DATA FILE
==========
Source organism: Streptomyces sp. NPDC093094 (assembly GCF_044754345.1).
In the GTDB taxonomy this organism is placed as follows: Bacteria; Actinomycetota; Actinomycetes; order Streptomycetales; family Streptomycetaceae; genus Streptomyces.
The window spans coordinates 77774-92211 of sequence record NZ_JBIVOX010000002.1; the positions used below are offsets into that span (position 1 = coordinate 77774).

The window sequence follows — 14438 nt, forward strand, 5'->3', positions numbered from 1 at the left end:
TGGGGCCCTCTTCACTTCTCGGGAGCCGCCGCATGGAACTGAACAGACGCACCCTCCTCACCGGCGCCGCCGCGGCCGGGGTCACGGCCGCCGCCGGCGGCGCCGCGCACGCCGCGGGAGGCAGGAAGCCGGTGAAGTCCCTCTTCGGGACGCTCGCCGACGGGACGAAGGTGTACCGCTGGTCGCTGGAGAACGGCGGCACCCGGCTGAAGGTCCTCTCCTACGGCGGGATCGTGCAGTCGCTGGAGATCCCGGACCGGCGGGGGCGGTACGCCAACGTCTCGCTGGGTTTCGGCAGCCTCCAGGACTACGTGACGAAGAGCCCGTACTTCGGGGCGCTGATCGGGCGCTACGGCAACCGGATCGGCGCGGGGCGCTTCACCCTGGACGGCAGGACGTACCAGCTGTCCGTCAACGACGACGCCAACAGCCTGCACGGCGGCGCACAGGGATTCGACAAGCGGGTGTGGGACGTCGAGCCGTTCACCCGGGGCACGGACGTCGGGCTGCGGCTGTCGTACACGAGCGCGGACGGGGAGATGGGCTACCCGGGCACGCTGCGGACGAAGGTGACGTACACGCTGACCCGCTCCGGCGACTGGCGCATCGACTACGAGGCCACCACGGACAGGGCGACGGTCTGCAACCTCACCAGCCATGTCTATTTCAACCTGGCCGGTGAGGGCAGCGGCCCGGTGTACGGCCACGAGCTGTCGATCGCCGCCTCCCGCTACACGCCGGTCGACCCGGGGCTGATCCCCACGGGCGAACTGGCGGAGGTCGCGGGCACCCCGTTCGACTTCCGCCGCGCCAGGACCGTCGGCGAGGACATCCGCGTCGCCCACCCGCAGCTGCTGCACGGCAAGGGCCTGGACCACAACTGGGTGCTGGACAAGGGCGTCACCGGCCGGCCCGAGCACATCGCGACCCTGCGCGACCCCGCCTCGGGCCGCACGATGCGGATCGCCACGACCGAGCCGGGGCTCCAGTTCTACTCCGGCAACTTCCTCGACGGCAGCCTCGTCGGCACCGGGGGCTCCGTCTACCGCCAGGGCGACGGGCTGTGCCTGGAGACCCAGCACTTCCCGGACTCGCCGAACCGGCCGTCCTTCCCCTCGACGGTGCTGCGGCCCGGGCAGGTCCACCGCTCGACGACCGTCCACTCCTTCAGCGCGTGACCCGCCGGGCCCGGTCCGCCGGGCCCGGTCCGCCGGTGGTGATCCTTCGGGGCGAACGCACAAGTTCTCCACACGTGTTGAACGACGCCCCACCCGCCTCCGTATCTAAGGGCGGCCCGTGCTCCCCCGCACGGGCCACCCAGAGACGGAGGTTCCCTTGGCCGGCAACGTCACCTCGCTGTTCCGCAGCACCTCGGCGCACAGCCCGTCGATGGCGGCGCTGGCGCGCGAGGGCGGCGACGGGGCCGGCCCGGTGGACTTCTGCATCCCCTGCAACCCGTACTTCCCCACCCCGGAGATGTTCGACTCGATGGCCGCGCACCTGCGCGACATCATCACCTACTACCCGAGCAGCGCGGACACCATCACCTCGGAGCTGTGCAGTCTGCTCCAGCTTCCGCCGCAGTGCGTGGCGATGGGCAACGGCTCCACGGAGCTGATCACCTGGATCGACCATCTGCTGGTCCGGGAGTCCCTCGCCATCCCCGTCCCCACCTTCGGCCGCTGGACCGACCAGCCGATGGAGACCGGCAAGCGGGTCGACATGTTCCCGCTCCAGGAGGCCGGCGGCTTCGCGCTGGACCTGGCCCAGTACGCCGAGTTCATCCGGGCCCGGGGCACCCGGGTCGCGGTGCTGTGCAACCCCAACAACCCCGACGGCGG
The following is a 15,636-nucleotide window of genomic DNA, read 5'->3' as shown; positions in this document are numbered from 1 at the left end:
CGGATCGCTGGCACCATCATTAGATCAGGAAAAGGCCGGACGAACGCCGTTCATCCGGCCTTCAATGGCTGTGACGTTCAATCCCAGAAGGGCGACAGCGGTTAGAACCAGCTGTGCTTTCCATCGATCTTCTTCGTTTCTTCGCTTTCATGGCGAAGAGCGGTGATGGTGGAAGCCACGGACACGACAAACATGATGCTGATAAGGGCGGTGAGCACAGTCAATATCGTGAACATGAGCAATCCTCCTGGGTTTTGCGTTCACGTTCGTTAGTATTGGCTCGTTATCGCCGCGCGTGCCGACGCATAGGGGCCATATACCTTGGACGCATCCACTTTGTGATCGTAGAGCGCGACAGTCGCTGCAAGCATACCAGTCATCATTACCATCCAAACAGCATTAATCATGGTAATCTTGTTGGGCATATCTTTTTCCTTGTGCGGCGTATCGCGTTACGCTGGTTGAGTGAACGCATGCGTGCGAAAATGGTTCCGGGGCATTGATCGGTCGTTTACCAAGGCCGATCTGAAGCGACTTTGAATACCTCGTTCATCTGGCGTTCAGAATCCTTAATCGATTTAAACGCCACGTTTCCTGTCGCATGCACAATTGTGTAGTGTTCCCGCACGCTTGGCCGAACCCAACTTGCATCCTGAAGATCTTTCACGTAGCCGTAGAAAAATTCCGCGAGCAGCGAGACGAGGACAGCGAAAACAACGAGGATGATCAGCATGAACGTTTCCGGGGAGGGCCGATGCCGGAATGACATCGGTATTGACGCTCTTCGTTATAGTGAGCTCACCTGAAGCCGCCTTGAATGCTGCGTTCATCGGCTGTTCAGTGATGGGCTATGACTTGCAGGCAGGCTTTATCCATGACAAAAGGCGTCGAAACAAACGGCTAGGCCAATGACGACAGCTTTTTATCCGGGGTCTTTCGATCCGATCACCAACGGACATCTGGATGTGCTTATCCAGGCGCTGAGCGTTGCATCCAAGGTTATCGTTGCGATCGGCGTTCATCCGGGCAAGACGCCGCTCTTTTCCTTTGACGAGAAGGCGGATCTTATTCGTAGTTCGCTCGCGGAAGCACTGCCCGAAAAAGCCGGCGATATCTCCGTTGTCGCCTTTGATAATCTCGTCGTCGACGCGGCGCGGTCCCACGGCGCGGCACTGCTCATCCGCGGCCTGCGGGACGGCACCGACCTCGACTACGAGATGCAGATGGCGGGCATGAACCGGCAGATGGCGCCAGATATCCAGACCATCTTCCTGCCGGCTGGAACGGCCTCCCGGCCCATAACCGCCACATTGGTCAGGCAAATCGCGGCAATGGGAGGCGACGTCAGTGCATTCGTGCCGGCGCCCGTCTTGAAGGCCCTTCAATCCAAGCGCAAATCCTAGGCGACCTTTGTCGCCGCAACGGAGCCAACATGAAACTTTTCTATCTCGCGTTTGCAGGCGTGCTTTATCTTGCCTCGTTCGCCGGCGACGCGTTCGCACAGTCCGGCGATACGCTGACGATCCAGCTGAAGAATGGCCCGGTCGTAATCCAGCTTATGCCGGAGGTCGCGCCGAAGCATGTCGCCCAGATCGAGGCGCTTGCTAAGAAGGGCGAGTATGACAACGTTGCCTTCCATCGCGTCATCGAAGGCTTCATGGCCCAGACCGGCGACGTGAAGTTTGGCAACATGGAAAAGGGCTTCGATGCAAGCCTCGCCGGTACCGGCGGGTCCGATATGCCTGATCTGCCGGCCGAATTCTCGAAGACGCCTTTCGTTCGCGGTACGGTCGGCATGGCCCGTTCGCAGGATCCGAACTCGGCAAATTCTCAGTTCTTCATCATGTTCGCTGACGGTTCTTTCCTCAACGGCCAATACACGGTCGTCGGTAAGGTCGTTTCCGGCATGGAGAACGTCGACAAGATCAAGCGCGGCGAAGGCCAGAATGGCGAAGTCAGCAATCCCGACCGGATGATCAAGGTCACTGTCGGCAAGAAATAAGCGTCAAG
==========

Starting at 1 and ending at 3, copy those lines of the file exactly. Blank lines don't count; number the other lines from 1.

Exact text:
Source organism: Streptomyces sp. NPDC093094 (assembly GCF_044754345.1).
In the GTDB taxonomy this organism is placed as follows: Bacteria; Actinomycetota; Actinomycetes; order Streptomycetales; family Streptomycetaceae; genus Streptomyces.
The window spans coordinates 77774-92211 of sequence record NZ_JBIVOX010000002.1; the positions used below are offsets into that span (position 1 = coordinate 77774).